Rick Walleigh: From EY to Swaziland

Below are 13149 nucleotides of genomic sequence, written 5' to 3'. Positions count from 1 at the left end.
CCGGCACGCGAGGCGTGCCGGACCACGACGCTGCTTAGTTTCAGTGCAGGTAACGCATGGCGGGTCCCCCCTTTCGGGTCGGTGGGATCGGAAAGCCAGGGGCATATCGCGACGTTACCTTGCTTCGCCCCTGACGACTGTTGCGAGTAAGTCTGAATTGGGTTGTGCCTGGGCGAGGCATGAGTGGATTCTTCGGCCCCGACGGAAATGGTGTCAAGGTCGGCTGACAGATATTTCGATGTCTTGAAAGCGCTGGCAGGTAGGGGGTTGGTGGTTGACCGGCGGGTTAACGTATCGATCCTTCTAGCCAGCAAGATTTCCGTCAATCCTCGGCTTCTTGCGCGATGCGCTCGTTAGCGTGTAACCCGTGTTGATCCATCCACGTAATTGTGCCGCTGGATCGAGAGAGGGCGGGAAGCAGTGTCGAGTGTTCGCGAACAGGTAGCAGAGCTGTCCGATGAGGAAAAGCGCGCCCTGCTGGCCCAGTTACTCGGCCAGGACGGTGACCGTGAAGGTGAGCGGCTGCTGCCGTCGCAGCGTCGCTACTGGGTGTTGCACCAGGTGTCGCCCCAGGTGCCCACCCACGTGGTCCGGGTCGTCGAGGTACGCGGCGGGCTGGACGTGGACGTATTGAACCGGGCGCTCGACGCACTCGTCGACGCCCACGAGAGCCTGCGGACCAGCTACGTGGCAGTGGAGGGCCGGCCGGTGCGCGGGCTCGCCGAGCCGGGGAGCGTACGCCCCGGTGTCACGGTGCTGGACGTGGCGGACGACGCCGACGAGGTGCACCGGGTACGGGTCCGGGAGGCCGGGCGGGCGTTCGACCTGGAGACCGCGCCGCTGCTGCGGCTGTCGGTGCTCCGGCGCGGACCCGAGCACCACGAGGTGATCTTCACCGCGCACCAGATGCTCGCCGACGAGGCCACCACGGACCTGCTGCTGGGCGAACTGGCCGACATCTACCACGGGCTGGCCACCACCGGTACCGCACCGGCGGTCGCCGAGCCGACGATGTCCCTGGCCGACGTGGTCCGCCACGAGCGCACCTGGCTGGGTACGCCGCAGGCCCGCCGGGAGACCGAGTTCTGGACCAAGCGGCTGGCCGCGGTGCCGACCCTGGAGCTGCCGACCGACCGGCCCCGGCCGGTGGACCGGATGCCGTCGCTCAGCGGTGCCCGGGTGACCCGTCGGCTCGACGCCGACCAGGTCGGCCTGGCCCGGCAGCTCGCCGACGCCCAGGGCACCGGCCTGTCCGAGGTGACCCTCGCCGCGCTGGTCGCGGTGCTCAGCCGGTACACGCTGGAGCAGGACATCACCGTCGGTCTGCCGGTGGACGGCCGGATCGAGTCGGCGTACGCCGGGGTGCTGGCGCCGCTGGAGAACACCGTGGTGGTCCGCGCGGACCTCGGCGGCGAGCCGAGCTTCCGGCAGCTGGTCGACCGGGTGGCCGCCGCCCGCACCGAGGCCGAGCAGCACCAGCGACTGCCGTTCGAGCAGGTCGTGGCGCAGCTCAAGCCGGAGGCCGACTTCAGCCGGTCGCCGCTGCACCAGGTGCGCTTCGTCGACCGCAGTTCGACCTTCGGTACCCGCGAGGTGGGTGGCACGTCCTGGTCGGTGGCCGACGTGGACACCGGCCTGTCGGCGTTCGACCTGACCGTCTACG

This story originally posted on<http://www.ey.com> .When former partner Rick Walleigh and his wife, Wendy, retired after successful high-tech careers in Silicon Valley, they found themselves wanting to do something big ? something that would reduce poverty throughout the world, something that could lead to world peace.The goal was Herculean, of course, but the Walleighs, even years before leaving the corporate world, had begun feeling the tug to do something more meaningful. This would eventually take them to Africa, to mentor students and help poor-but-determined entrepreneurs start and sustain their own businesses.Time for an encoreRick had spent 14 years in EY?s San Jose office as a consultant to high-tech companies; one of his major projects was working to re-engineer Samsung?s global supply chain. Later, he moved on to a start-up and then to a small software company. Wendy had worked in high-tech marketing for most of her career and later became VP of Marketing and Development for the local chapter of Junior Achievement <http://bit.ly/16WRgfR> , a not-for-profit that inspires and prepares young people to succeed in a global economy.They both retired at age 57, but when you?re accustomed to working hard, it?s difficult "just to stop," Rick noted. Despite having a cornucopia of hobbies (30-mile bike rides, backpacking, skiing), the Walleighs felt they had encore careers in them. And so, receiving housing and small stipends through an organization called TechnoServe, the couple moved to Africa in 2006.[Rick and Wendy]Rick and Wendy demonstrate how hand-carved wooden frogs sound like real frogs from Swaziland. Over the next year and a half, Rick worked in Mbabane, Swaziland, and Nairobi, Kenya ? providing advice to businesses as diverse as a bakery and a company that makes pressure-treated telephone poles ? and even a piggery. Wendy used her marketing expertise to help launch Junior Achievement of Swaziland.TechnoServe?s <http://www.technoserve.org/> mission is to work with enterprising people in the developing world to build competitive farms, businesses and industries. The idea is to help people help themselves ? through mentoring, advice and access to knowledge. The organization?s aim is to take the small business owner?s passion and make it work. You could say, Rick remarked, that TechnoServe focuses on building a better working world for poor people in developing countries. "In that way, the organization has a lot in common with EY," he said.In the book the couple penned after their adventures, From Silicon Valley to Swaziland: How One Couple Found Purpose and Adventure in an Encore Career, Rick explains his philosophy: "The way to reduce poverty is to promote private enterprise, which generates economic activity, and then sustainable economic growth and opportunity." Ultimately, people who are prosperous begin working together, regardless of religion or different ethnic backgrounds, and that leads to peace, he says: "The economic incentives tend to overpower the incentives in other directions.""Thank God you came"[The Walleighs with !San! Bushmen in the Kalahari Desert of Namibia]The Walleighs with !San! Bushmen in the Kalahari Desert of Namibia. The group (including Rick and Wendy) had just returned from hunting with the tribesmen for African porcupine and springbok. The projects were surprisingly similar to what he?d done in the States. At EY, Rick consulted with fast-growing high-tech companies on improving management performance in a growth environment ? focusing on re-engineering processes, implementing systems and motivating people to support change to become more productive.In Swaziland, those same basic principles applied. In addition, he put in place better financial reporting, better financial control and more structured project management for TechnoServe?s field offices.But there, it felt different. One day, a young man approached Rick and introduced himself. He said, "You probably don?t remember me, but I remember you. I was in the (TechnoServe) business plan competition, and you were teaching one of the classes."The man had been thinking about starting a mobile hair salon, where he?d go to customers? homes and cut hair in off-hours ? an untapped market. "He didn?t have the confidence before, but now that he?d gotten some of the training, he was going to do it," Rick said. "The man told me, ?I thank God that you came here.? And I was just overwhelmed."Wendy and Rick talked of the drive and determination they witnessed. Many people lived in slums with no electricity or running water, and yet they would emerge from their homes every morning, well-groomed and well-dressed. They would jump into buses and away they would go, off to work. "It was amazing to see ? people coming out of those conditions and productively working in a business environment," Rick said.It pays to stay for the second act"Here in Silicon Valley, you can kind of get wrapped up in, ?What?s the newest iPhone app? Who just became a billionaire through the latest IPO??" Rick said. "And then you go out into the wider world and learn there are a billion people who get by on 2 dollars or less a day ? it just gives you a better perspective on what?s important in life, and how fortunate we are here."Since returning home from their 18-month stay in Africa, Rick has gone back six times, and Wendy five, to provide consultation and advice. These days, Rick works part-time for TechnoServe as an advisor to the COO, earning minimum wage and focusing on internal projects ? again, very similar projects to those he did when he was consulting in Silicon Valley all those years.Wendy is on the Advisory Council for JA in Silicon Valley <http://bit.ly/1LAoEzi> and does marketing projects, including working long-distance for several months with Junior Achievement of Swaziland <http://bit.ly/1NKZujj> , in addition to co-writing the couple?s book. Much of the book is about urging other retirees to embark on meaningful encore careers."I think so many of us here who are very active and very successful in business have a lot to offer," Rick declares. "It doesn?t have to be across the world in Africa. It can be in the low-income areas in your own city. There are many not-for-profits out there that could really use your skill and expertise, not just at the board level, but if you really roll up your sleeves and dig into the details of their daily work, you can have an immense impact and a lot of fun."Rick also has advice for his fellow EY alumni: "Never forget what you learned at EY, both the technical skills and the principles, and use those learnings to the best of your ability to make the world a better place."